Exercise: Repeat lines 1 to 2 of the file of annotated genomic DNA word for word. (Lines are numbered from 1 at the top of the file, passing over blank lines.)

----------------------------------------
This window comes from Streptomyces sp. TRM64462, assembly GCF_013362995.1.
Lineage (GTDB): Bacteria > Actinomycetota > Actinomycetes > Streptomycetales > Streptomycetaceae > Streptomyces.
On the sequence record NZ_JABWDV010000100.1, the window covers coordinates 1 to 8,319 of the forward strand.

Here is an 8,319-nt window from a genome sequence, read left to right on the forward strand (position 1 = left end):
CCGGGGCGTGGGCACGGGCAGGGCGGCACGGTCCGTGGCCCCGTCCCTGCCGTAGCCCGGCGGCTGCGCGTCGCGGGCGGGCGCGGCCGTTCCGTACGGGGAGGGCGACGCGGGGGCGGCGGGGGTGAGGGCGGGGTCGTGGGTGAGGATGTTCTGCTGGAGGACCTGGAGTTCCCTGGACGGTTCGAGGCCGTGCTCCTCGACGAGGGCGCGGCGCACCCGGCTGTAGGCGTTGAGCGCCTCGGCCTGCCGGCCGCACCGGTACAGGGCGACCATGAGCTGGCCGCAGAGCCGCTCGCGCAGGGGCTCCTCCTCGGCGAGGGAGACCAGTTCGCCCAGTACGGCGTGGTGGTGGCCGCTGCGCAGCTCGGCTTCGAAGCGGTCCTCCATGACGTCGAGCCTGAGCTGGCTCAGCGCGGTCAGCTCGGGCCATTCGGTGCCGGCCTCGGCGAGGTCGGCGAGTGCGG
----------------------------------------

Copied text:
This window comes from Streptomyces sp. TRM64462, assembly GCF_013362995.1.
Lineage (GTDB): Bacteria > Actinomycetota > Actinomycetes > Streptomycetales > Streptomycetaceae > Streptomyces.